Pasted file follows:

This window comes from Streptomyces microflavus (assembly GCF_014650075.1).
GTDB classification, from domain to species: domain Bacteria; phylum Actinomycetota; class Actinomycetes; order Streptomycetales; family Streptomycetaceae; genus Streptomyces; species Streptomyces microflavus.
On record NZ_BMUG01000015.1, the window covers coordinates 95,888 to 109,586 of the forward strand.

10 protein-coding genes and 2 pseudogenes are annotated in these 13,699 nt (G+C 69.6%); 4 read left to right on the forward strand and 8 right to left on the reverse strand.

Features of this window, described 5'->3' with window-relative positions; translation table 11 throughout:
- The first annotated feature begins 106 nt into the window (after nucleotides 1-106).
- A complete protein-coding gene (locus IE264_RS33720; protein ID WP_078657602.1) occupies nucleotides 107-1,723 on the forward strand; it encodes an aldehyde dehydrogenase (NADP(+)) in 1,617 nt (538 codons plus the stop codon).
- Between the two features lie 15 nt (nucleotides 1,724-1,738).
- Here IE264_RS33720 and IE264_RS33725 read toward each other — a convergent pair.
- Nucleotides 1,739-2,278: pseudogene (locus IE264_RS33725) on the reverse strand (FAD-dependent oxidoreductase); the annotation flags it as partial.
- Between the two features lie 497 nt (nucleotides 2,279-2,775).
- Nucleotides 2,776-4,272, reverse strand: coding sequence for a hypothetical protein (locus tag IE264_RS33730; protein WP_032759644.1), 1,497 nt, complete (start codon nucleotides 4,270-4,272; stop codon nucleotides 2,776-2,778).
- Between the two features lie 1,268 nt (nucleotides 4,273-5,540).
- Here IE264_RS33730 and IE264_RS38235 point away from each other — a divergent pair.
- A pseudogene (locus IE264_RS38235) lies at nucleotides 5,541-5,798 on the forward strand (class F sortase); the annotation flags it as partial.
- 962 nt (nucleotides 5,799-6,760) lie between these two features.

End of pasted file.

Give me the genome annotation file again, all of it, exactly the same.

This window comes from Streptomyces microflavus (assembly GCF_014650075.1).
GTDB classification, from domain to species: domain Bacteria; phylum Actinomycetota; class Actinomycetes; order Streptomycetales; family Streptomycetaceae; genus Streptomyces; species Streptomyces microflavus.
On record NZ_BMUG01000015.1, the window covers coordinates 95,888 to 109,586 of the forward strand.

10 protein-coding genes and 2 pseudogenes are annotated in these 13,699 nt (G+C 69.6%); 4 read left to right on the forward strand and 8 right to left on the reverse strand.

Features of this window, described 5'->3' with window-relative positions; translation table 11 throughout:
- The first annotated feature begins 106 nt into the window (after nucleotides 1-106).
- A complete protein-coding gene (locus IE264_RS33720; protein ID WP_078657602.1) occupies nucleotides 107-1,723 on the forward strand; it encodes an aldehyde dehydrogenase (NADP(+)) in 1,617 nt (538 codons plus the stop codon).
- Between the two features lie 15 nt (nucleotides 1,724-1,738).
- Here IE264_RS33720 and IE264_RS33725 read toward each other — a convergent pair.
- Nucleotides 1,739-2,278: pseudogene (locus IE264_RS33725) on the reverse strand (FAD-dependent oxidoreductase); the annotation flags it as partial.
- Between the two features lie 497 nt (nucleotides 2,279-2,775).
- Nucleotides 2,776-4,272, reverse strand: coding sequence for a hypothetical protein (locus tag IE264_RS33730; protein WP_032759644.1), 1,497 nt, complete (start codon nucleotides 4,270-4,272; stop codon nucleotides 2,776-2,778).
- Between the two features lie 1,268 nt (nucleotides 4,273-5,540).
- Here IE264_RS33730 and IE264_RS38235 point away from each other — a divergent pair.
- A pseudogene (locus IE264_RS38235) lies at nucleotides 5,541-5,798 on the forward strand (class F sortase); the annotation flags it as partial.
- 962 nt (nucleotides 5,799-6,760) lie between these two features.